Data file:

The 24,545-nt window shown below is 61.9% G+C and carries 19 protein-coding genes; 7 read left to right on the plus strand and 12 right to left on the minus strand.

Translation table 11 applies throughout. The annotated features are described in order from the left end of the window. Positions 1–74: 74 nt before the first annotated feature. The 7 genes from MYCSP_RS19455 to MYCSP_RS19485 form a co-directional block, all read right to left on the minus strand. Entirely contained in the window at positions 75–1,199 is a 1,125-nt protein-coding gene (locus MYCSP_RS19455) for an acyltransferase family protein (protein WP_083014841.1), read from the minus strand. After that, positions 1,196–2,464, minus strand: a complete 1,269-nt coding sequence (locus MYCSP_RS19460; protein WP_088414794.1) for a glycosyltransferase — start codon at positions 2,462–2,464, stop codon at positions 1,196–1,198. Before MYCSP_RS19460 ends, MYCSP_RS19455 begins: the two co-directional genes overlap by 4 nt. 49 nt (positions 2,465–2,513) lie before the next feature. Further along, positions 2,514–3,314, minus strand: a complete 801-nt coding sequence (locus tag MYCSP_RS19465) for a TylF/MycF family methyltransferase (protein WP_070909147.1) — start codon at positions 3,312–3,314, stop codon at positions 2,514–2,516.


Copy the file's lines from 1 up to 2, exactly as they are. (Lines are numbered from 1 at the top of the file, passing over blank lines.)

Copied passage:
The 24,545-nt window shown below is 61.9% G+C and carries 19 protein-coding genes; 7 read left to right on the plus strand and 12 right to left on the minus strand.

Translation table 11 applies throughout. The annotated features are described in order from the left end of the window. Positions 1–74: 74 nt before the first annotated feature. The 7 genes from MYCSP_RS19455 to MYCSP_RS19485 form a co-directional block, all read right to left on the minus strand. Entirely contained in the window at positions 75–1,199 is a 1,125-nt protein-coding gene (locus MYCSP_RS19455) for an acyltransferase family protein (protein WP_083014841.1), read from the minus strand. After that, positions 1,196–2,464, minus strand: a complete 1,269-nt coding sequence (locus MYCSP_RS19460; protein WP_088414794.1) for a glycosyltransferase — start codon at positions 2,462–2,464, stop codon at positions 1,196–1,198. Before MYCSP_RS19460 ends, MYCSP_RS19455 begins: the two co-directional genes overlap by 4 nt. 49 nt (positions 2,465–2,513) lie before the next feature. Further along, positions 2,514–3,314, minus strand: a complete 801-nt coding sequence (locus tag MYCSP_RS19465) for a TylF/MycF family methyltransferase (protein WP_070909147.1) — start codon at positions 3,312–3,314, stop codon at positions 2,514–2,516.